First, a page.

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Be aware: Scam targeting nurses in U.S. could come to Canada

A sophisticated phone, mail and email scam is currently impacting some nurses in the United States. Sophisticated scammers are falsely claiming to be a regulator or law enforcement official and are asking nurses for money. While members of several regulatory bodies in the U.S. have been targeted by this scam, we have no indication that it has come to Canada. However, it is possible that Canadians could be targeted in the future and we want to make you aware of the scam so you can protect yourself.

This scam is not associated with the recent cyber attack on CNO.

What the scam involves

In the U.S. scam, fraudsters are contacting nurses claiming to be a regulator or law enforcement official. They use technology to disguise their phone numbers and email addresses so that their correspondence appears to come from an actual regulator. They are also replicating the regulator’s letterhead to send fabricated “Notice of Suspension” letters to nurses.

The fraudsters are contacting nurses to indicate that a case has been filed against the nurse and that immediate action is required to maintain their registration status. The fraudsters claim various false activities may have occurred, such as allegations that someone is writing prescriptions in the nurse’s name, or that the nurse is involved in drug trafficking. They tell the nurse that follow-up action such as payment is required if the nurse wants to maintain their registration while the case is being investigated.

The cases are fraudulent, and any information or money provided goes directly to the scammers.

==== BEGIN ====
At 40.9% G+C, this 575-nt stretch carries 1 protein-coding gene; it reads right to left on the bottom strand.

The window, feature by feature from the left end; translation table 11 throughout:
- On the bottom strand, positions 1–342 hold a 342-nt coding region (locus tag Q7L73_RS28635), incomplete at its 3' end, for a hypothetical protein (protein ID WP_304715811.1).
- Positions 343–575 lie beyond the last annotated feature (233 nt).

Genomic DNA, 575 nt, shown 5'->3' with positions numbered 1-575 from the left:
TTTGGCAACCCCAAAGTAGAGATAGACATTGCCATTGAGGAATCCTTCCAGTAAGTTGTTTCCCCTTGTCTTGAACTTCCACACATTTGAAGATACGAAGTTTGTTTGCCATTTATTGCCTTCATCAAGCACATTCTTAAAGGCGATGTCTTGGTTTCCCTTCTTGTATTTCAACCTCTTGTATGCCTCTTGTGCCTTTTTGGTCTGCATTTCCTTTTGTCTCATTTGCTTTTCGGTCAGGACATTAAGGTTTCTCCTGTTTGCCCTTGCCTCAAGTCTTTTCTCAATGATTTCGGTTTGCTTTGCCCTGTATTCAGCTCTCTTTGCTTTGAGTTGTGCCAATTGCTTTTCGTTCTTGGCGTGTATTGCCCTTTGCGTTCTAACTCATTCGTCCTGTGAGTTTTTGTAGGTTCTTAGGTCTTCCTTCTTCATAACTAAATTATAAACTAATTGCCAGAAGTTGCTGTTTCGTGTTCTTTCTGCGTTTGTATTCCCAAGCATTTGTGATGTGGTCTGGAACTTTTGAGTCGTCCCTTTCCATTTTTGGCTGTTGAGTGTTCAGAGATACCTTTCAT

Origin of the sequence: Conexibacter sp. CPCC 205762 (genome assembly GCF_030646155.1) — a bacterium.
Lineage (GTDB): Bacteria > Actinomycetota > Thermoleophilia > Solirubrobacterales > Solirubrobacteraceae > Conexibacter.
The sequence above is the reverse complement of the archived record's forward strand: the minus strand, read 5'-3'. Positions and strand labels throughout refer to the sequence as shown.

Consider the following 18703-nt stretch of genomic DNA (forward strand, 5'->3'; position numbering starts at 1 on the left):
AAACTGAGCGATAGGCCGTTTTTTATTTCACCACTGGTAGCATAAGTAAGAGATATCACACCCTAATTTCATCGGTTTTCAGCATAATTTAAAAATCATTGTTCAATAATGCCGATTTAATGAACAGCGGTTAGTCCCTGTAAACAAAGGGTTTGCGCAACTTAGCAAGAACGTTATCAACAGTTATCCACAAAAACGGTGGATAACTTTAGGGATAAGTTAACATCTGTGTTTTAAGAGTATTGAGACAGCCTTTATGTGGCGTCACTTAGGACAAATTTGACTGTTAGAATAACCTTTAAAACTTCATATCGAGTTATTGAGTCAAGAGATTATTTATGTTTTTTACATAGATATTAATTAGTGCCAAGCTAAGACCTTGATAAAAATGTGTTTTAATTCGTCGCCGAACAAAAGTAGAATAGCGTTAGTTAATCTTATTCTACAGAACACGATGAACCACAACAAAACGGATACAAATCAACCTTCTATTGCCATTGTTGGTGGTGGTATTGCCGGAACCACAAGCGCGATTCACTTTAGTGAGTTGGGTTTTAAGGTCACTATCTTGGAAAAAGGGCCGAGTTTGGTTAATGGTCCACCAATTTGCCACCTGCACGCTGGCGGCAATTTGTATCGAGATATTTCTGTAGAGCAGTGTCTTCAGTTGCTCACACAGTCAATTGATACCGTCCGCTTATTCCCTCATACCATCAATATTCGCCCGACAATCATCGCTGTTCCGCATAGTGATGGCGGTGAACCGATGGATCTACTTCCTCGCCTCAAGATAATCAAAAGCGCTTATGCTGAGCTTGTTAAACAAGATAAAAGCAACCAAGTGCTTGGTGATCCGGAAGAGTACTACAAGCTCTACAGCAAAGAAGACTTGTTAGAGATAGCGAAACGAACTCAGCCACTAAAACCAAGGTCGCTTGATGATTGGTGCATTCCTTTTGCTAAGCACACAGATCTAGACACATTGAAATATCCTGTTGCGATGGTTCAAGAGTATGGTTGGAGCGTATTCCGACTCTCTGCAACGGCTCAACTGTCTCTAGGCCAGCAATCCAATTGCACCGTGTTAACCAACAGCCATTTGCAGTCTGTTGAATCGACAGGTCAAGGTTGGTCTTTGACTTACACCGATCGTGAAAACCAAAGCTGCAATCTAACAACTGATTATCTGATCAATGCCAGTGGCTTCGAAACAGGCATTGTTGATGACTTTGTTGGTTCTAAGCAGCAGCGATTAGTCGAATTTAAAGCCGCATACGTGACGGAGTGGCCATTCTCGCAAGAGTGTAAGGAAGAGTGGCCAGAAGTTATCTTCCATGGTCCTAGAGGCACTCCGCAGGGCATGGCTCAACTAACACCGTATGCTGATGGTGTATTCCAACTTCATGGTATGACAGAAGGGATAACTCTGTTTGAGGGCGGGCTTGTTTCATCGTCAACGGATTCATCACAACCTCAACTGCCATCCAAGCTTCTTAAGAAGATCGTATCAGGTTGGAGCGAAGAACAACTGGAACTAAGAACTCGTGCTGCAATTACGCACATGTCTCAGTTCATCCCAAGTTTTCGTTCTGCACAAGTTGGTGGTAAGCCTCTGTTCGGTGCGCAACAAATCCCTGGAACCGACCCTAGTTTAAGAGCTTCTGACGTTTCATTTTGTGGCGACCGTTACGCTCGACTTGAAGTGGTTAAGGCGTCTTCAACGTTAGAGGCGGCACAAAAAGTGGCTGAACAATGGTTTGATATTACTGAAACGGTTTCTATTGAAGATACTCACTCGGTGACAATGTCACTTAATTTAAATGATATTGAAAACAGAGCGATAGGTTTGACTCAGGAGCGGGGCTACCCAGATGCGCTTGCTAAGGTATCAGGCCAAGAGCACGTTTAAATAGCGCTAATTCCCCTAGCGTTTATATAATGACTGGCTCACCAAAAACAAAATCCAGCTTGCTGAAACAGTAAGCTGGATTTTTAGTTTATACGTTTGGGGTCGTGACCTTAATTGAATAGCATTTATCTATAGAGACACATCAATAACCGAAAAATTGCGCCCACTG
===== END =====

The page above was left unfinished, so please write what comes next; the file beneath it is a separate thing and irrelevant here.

Protect yourself

As a reminder, CNO will never:

  • ask you to pay a fee as part of any investigation process
  • ask you to deposit money into a personal bank account
  • ask you to pay by gift card or bitcoin 
  • ask you to transfer money through a private money transfer service
  • use threatening or intimidating language
  • offer special deals for registration or to expedite an application process.

What to do if you suspect a scam

If you receive a suspicious phone call:

  • hang up immediately
  • do not provide any personal information, such as social insurance number, date of birth, credit card details, or your personal address
  • write down any details of the call (such as date, time, what was said and phone number the call appears to have come from)
  • keep copies of letters or suspicious emails you may receive
  • do not open any attachments or click on any emailed links.

If you think you may be the target or victim of a scam, you should contact:

If you have concerns about the status of your registration with CNO, confirm your status by searching for your record on the public Register, Find a Nurse. You can also contact us directly by calling or writing.

Further resources to help protect you from scams

Page last reviewed October 30, 2020